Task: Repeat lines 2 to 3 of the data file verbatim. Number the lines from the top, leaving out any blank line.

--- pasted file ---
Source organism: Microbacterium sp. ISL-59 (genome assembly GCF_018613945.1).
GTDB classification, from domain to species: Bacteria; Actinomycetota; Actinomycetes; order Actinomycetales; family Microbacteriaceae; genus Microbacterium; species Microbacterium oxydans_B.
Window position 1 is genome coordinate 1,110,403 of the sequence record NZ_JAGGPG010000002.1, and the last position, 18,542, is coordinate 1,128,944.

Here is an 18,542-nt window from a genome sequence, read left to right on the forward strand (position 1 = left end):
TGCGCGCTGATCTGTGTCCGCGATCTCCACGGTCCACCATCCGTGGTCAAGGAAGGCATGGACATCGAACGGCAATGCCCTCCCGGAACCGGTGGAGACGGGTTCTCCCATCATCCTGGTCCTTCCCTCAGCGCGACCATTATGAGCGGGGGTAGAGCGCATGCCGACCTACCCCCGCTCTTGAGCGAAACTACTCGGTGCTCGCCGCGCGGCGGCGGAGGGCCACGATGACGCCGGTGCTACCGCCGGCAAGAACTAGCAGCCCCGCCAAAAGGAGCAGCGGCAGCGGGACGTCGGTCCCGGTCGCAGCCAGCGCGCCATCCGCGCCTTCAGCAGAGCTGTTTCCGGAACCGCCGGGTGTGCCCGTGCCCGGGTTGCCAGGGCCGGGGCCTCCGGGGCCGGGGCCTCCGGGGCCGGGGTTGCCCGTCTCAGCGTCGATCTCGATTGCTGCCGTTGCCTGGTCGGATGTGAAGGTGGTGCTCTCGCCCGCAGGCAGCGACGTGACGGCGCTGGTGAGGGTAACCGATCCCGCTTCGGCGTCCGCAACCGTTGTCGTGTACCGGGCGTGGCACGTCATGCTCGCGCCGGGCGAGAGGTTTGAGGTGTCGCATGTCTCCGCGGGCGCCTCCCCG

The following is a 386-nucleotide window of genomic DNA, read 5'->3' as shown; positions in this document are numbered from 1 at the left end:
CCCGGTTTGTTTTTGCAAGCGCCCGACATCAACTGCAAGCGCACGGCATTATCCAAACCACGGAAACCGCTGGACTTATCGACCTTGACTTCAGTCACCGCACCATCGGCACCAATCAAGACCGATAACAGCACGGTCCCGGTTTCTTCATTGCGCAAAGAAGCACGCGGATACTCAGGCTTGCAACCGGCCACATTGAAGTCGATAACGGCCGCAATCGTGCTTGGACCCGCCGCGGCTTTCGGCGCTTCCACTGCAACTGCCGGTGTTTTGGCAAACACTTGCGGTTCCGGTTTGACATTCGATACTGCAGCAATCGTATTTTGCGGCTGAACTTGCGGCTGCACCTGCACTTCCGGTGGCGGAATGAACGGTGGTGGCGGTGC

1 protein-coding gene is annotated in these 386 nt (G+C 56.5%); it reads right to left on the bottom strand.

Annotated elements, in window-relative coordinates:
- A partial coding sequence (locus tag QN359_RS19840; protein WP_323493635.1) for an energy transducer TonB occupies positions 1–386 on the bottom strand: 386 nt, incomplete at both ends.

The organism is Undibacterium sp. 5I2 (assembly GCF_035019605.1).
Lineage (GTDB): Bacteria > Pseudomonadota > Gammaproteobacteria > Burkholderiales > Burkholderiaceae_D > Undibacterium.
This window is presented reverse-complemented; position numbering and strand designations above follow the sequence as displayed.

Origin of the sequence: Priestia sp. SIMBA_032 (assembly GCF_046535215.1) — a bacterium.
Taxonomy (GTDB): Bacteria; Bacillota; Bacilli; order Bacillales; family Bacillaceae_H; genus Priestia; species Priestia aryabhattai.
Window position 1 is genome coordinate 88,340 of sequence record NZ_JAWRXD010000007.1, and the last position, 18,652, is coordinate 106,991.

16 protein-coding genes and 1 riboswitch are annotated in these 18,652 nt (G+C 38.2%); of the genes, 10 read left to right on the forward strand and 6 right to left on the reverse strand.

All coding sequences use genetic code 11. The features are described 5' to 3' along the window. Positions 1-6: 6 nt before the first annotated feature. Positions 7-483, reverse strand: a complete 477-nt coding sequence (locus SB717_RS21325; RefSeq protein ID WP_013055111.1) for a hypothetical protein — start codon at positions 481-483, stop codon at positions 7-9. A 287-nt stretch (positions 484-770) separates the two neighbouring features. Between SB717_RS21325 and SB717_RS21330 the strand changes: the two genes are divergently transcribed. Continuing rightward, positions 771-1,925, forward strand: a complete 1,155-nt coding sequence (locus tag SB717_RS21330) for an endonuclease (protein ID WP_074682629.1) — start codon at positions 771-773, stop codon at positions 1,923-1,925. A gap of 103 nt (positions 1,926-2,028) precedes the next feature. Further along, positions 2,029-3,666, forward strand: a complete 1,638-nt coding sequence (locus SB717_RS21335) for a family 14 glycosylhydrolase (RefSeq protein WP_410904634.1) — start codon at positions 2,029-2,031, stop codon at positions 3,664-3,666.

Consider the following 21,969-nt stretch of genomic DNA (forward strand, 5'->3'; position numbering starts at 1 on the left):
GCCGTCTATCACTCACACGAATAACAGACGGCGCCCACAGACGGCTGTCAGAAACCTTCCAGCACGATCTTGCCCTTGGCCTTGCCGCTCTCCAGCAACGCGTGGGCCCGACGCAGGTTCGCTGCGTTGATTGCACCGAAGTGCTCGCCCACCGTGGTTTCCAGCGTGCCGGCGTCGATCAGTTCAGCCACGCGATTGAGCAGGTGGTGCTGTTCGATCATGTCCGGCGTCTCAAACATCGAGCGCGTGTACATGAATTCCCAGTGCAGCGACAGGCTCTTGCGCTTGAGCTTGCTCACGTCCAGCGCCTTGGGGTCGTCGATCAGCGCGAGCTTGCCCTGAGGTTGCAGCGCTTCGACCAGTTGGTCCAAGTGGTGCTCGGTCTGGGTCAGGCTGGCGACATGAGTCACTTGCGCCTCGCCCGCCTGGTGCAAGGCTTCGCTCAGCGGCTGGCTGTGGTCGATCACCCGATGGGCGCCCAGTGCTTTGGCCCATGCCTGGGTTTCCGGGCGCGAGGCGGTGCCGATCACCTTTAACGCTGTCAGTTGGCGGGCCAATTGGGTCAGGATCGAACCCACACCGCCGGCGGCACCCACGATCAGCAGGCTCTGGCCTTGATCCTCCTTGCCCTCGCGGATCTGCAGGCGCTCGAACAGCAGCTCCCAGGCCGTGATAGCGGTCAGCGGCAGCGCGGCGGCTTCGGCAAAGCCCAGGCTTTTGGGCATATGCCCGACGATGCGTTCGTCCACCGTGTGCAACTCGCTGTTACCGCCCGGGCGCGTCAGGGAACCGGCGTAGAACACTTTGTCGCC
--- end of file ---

GTDB classification, from domain to species: Bacteria; Actinomycetota; Actinomycetes; order Actinomycetales; family Microbacteriaceae; genus Microbacterium; species Microbacterium oxydans_B.
Window position 1 is genome coordinate 1,110,403 of the sequence record NZ_JAGGPG010000002.1, and the last position, 18,542, is coordinate 1,128,944.